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What's It Like When The Power Goes Out? Battery Backup (UPS)?
#1
Question 
Where we live we have at least a few power outages each year. I'm interested to hear about what others have experienced when their power has gone out while they were asleep using a CPAP.

In that some air moves through the vent in my mask I'm pretty sure I would not suffocate should I not awaken, but I could be wrong. Likely some strange dreams at least =80.

Low on air experiences???

I suppose the best solution would be to use a battery back up system such as a prudent computer user would. A UPS (uninterpretable power supply) can, depending on it's size ($) keep a computer gong for a good while, and usually sounds an audible alarm if activated by a power outage. Anybody out there use one of these with their CPAP? My problem with the UPS on my computer is that the alert tone it gives is pretty much out of my hearing range. But that's another issue. Radio Shack probably sells something that squawks if the power goes out.

Regards,
Dennis
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#2
The theory seems to be that if the blower unit fails, and you're wearing a nasal mask, you'll open your mouth the same way you would if your nose clogs up during the night. Unless you tape your mouth shut like some people do.

The vent holes actually don't help much if the blower quits, because when the blower quits, the pressure in the mask drops to zero, and the air you exhale and inhale goes back through the CPAP machine and in and out through the air filter on the back of the machine. There is a risk that you'll breathe too much stale air because you're rebreathing your own exhaled air.

That's why all full face masks have an anti-asphyxia vent. It opens up if the pressure goes away and you breathe in and out through it.

Even with the mouth or anti asphyxia vent open, you're still back to having apnea. Most of us long term CPAPers will probably wake up, but that's not a sure thing.

Most home computer UPSs will not run a CPAP for very long at all. Some people rig up a DC system with a deep cycle marine battery about the size and weight of a car battery. For the ResMed S9, you also need the ResMed DC-DC converter that costs $80 or so. Designing a reliable full time DC power system like this does require a little knowledge to do it correctly.

Some people have bought loud power off alarms that plug into the wall.
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#3
Interesting! I've always awoken immediately when the power went out. While trying to figure out why I've awoken, I look at the ceiling fan and then the clock radio. If they are both off, I wait (im)patiently for the power to come back on, or go dig out the AEIOmed machine with its built-in 8-hour battery (which hopefully I keep fully charged).
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#4
(10-20-2012, 02:09 AM)Dennis of the NorthWet Wrote: I suppose the best solution would be to use a battery back up system such as a prudent computer user would.

That's what I use. I've slept through several short power outages with it. Without it, I wake up as soon as the power goes out.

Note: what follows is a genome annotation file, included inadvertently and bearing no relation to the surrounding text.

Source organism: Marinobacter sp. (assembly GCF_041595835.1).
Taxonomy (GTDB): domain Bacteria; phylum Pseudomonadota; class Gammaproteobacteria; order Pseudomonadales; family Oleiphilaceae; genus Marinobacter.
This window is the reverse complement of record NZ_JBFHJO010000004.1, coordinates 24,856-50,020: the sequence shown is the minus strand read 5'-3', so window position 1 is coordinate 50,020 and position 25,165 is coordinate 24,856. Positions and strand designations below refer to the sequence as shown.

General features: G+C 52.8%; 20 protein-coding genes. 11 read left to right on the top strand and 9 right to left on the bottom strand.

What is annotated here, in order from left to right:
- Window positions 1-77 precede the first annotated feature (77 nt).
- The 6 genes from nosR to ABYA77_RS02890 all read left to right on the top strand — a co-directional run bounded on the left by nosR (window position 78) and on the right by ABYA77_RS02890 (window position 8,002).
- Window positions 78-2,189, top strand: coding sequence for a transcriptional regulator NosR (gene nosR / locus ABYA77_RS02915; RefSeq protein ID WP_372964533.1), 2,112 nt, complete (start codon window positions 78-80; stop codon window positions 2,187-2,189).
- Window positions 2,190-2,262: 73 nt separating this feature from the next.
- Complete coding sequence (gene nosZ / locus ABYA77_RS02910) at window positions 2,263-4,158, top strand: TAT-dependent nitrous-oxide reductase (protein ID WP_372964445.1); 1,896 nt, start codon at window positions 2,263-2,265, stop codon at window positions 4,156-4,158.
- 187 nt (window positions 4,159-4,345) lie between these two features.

It has two lead-acid batteries the size of motorcycle batteries. I think it would give m only a few hours because I have my heated humidifier on.

If we ever were to have a long power outage I'd have to pull the battery out of my car and hook it up.
Sleepster
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INFORMATION ON APNEA BOARD FORUMS OR ON APNEABOARD.COM SHOULD NOT BE CONSIDERED AS MEDICAL ADVICE. ALWAYS SEEK THE ADVICE OF A PHYSICIAN BEFORE SEEKING TREATMENT FOR MEDICAL CONDITIONS, INCLUDING SLEEP APNEA. INFORMATION POSTED ON THE APNEA BOARD WEB SITE AND FORUMS ARE PERSONAL OPINION ONLY AND NOT NECESSARILY A STATEMENT OF FACT.
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#5
I Am New to this Sleep Apnea thing I Was Diagnosed After my wife spotted me not breathing and snoring i had a Sleep test Told me i have Mixed Sleep Apnea

I Have Been on A Bi-pap machine now for 8 Weeks or So And Feel Great

But i did come on here Asking the ? what happens when the power goes out

now i know that nearly all interfaces have relive Valves that open when there's no pressure i e no power so you can breath

I Suppose my Answer would be i managed for a Full week after my over night hospital visit feeling Great without a machine hooked up

So is it that important or unnecessary to have a Battery backup i think most on cpap could survive one or two nights with out it ?

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#6
I always wake up when the power goes out... we have a carbon monoxide detector that gives a loud "beep" plus the UPS for my computer beeps as well, making sure I"m awake.

But I think I'd wake up anyway because of the airflow stopping from the CPAP.

I have a couple of 6-volt Trojan deep cycle batteries hooked up in series for a total of 12 volts - these are topped off every day my cheap Harbor Freight solar panel system ($150-175 for a 45-watt kit, includes charger controller, wires and adapters for cellphones & USB type charging, cig light adapter & two 12-volt CLF bulbs) [see pic below].

Like Bob, if the power goes out, I first wait a few seconds or minutes to see if it comes back on (usually does)... if not, I get out my ResMed 12-volt adapter [see pic below] and hook 'er up to the batteries. Back to sleep in 5 minutes or so. Coffee

[Image: attachment.php?aid=279]

[Image: attachment.php?aid=280]


Attached Files Thumbnail(s)
       
SuperSleeper
Apnea Board Administrator
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INFORMATION ON APNEA BOARD FORUMS OR ON APNEABOARD.COM SHOULD NOT BE CONSIDERED AS MEDICAL ADVICE. ALWAYS SEEK THE ADVICE OF A PHYSICIAN BEFORE SEEKING TREATMENT FOR MEDICAL CONDITIONS, INCLUDING SLEEP APNEA. INFORMATION POSTED ON THE APNEA BOARD WEB SITE AND FORUMS ARE PERSONAL OPINION ONLY AND NOT NECESSARILY A STATEMENT OF FACT.